But Jon, that article is far from conclusive or even convincing. As one demur-er stated, there was no data on whether either of the twins had any musical background. Although this is somewhat ethereal, musical background can be anything from singing to the belly, to Mozart (or Muddy waters) in the crib, to listening to nursery rhymes and lullabies. I believe these all to be important, which is why my son/daughter will be listening to equal parts Mozart and Paco in the crib. I hope you are taking advantage of this knowledge, Jon!

Time and time again, a musical "phenomenon" who just "picks things up" has been shown to have a hidden musical past. To me, the evidence tilts strongly away from genetic inheritanace and strongly toward experiential factors. And of course when things are not proved it is always better to believe that which can help you achieve your goals!
  REPORT THIS POST AS INAPPROPRIATE |  Date Apr. 23 2004 15:36:14
 
Kate

Posts: 1827
Joined: Jul. 8 2003
From: Living in Granada, Andalucía

RE: from a paper by John Sloboda (in reply to Ron.M

quote:

ORIGINAL: Ron.M
I've just finished watching the second episode of the seven Martin Scorsese films entitled "The Blues" and I'm amazed at the parallel with Flamenco.
This week's episode was directed by Mike Figgis, (the director of "Flamenco Women") and looked at the impact of blues on early British blues nuts such as Van Morrison, Peter Green, Alvin Lee, Stevie Winwood, Chris Farlowe, Georgie Fame, Mick Fleetwood, Tom Jones (yes!), with performace clips from John Mayall and the early Rolling Stones.
It was great to see those people talking relaxed and naturally without any makeup, lighting or hype just recalling their youth and the passion and energy they had in going down the all night clubs like the Flamingo and listening to visiting bluesmen like Muddy Waters and John Lee Hooker etc.
Alvin Lee said "We just sat at their feet and learned our apprenticeship"
cheers

Ron


Hey Ron,

I dont suppose you videoed this programme. Would love to see it. Harold spent most of his 'perhaps not so' misspent youth hanging out with Alvin Lee and built his very first studio for him and recorded most of these Brit blues men.

There is a definite paralell with flamenco and the blues, though I guess that it is easier to pick up the blues than flamenco. Funnily enough Alvin now lives on the costa here in Spain.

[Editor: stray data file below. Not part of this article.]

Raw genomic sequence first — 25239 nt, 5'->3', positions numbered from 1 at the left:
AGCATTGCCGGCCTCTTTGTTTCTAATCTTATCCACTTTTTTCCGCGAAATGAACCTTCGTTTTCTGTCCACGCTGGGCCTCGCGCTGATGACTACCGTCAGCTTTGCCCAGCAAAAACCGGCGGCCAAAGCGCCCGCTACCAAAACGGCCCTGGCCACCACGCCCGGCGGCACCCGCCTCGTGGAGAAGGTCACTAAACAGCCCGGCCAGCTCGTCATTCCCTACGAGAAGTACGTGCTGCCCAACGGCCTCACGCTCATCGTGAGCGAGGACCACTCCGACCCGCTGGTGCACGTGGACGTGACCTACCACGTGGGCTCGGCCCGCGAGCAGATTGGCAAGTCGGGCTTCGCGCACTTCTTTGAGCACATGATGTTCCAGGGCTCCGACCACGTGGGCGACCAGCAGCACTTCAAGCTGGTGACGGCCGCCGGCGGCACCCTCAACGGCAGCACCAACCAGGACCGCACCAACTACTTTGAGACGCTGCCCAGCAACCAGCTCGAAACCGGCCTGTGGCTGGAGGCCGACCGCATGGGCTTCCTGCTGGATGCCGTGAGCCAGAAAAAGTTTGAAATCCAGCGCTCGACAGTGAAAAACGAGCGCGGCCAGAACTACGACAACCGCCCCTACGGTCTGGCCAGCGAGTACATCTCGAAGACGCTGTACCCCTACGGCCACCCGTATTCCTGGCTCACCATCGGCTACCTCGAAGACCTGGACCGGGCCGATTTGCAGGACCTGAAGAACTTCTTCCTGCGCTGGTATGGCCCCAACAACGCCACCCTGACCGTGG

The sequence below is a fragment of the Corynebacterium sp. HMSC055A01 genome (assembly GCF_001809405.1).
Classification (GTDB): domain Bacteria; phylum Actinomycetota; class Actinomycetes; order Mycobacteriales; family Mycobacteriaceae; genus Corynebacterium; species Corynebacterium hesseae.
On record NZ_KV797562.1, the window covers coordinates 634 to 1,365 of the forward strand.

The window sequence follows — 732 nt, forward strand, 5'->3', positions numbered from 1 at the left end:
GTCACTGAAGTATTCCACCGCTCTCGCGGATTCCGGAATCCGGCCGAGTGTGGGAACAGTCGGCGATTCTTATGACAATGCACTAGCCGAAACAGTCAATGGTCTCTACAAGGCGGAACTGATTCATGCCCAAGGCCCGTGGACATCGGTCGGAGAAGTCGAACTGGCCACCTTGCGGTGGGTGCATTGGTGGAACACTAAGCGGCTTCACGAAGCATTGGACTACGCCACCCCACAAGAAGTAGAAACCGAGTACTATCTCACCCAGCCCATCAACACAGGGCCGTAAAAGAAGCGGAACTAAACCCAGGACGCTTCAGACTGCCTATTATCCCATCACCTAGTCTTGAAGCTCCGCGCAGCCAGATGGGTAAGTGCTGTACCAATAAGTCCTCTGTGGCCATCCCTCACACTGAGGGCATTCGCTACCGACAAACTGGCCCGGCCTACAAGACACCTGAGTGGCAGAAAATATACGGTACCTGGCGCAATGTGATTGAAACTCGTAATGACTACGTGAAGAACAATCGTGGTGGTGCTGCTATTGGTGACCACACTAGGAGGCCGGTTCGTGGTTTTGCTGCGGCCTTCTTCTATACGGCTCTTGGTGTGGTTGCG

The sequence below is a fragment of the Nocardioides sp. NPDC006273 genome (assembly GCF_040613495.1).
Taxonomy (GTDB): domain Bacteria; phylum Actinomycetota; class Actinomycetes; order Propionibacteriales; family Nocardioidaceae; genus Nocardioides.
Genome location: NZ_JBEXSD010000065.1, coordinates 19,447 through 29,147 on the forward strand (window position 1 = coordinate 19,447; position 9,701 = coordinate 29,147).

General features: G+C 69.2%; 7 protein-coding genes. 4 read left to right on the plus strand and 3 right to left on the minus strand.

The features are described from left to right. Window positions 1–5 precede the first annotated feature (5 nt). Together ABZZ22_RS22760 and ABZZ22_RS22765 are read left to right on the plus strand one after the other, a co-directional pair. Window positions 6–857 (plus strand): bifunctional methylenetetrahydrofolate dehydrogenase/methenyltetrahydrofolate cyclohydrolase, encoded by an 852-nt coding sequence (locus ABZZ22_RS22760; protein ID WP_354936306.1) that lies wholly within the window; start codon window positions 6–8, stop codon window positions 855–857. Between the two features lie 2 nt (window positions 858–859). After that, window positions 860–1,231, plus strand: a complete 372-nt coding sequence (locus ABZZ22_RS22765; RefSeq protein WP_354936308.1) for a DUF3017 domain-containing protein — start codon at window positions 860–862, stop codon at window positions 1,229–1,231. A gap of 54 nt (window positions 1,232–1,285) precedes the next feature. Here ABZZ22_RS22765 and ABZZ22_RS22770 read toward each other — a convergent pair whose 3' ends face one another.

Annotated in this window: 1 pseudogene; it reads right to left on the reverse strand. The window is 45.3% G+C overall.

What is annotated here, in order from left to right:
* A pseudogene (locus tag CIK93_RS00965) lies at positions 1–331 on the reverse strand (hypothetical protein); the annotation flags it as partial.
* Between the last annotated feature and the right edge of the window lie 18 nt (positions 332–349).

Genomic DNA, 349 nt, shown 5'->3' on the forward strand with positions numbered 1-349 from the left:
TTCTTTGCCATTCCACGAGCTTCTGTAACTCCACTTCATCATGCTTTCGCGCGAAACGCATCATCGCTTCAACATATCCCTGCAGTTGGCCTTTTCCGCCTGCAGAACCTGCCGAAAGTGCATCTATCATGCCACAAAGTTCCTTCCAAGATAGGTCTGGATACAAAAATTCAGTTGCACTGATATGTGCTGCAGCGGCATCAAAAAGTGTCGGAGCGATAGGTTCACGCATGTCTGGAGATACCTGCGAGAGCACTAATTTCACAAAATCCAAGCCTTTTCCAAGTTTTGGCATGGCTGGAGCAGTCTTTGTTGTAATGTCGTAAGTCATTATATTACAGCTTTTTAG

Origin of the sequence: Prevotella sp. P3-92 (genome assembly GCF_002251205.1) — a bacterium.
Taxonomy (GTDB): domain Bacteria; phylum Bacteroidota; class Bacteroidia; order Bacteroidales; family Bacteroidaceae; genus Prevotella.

Kate

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  REPORT THIS POST AS INAPPROPRIATE |  Date Apr. 23 2004 16:50:44
 
Ron.M

Posts: 7051
Joined: Jul. 7 2003
From: Scotland

RE: from a paper by John Sloboda (in reply to Kate

Hi Kate,
Sure, I'll make a copy and send it to you if you can email me your address.
This is the second film in a series of seven and it's broadcast on Thurday nights at 9.00pm on BBC4, which I think may be on satellite so you should be able to get it in Spain.

cheers

Ron
  REPORT THIS POST AS INAPPROPRIATE |  Date Apr. 23 2004 17:15:14
 
Kate

Posts: 1827
Joined: Jul. 8 2003
From: Living in Granada, Andalucía

RE: from a paper by John Sloboda (in reply to Ron.M

Thank you Ron, that would be great. Can you send me a private email as I dont have your email address. I'm at kate@andalamusica.com

Unfortunately we dont have satellite here, just a cable serice which shows BBC Prime, ie gardening shows, changing rooms, antiques, Dad's Army, and every now and then Later with Jools Holland and Top of the Tops.

kate

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Emilio Maya Temple
http://www.amazon.co.uk/gp/product/B000CA6OBC
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  REPORT THIS POST AS INAPPROPRIATE |  Date Apr. 24 2004 12:38:26
 
Billyboy

 

Posts: 389
Joined: Aug. 18 2003
 

RE: from a paper by John Sloboda (in reply to Kate

All the great guitarist I admire, have a very acute sense of melodic form, people like Steve Hackett (Genesis), Riqueni, Micheal Schenker UFO, I'm not too sure whether this ability can be learnt or not, as far as I know Hackett never had any formal music education, yet his Solo Nylon guitar albums show an inate musical compostional ability, which is frightning, but maybe it is just inspiration fuelled.
dave
  REPORT THIS POST AS INAPPROPRIATE |  Date Apr. 24 2004 15:57:18
 
Miguel de Maria

Posts: 3527
Joined: Oct. 20 2003
From: Phoenix, AZ

RE: from a paper by John Sloboda (in reply to Miguel de Maria

Billyboy, what I'm saying is that these "innate" skills don't seem so innate when you look at these people's backgrounds. You don't have to have a degree in composition to have an ear for melody. You don't know how much music these guys listened to as babies, kids, teens, or young adults. If someone spends a year tinkering with the melody to a simple song and does this for a few years, you listen to his album and start talking about how he is a natural musician. When I was a teenager I was a geek and read about 3-4 books a week. By the time I was half-way through high-school, you can bet I did really well in English and aced all the standardized tests. Talent? Or just because I've read millions of words more than the average guy?
  REPORT THIS POST AS INAPPROPRIATE |  Date Apr. 24 2004 16:40:17
 
Billyboy

 

Posts: 389
Joined: Aug. 18 2003
 

RE: from a paper by John Sloboda (in reply to Miguel de Maria

I agree Miguel, I haven't a clue whether it be nature or nurture, Mozart could memorise a whole symphony when he was 8 or something, but I know a lot of people who were brought up in musical families, even went to study music at college, but unless they have dots on paper in front of them they are lost, there is a difference between listening to lots of music, and , intuitively understanding how the music was assembled or created, that I feel maybe cannot be learnt.
Dave
  REPORT THIS POST AS INAPPROPRIATE |  Date Apr. 24 2004 21:03:31
 
Miguel de Maria

Posts: 3527
Joined: Oct. 20 2003
From: Phoenix, AZ

RE: from a paper by John Sloboda (in reply to Miguel de Maria

well, I sure hope it can be learnt, otherwise my album is going to suck!
  REPORT THIS POST AS INAPPROPRIATE |  Date Apr. 24 2004 21:34:43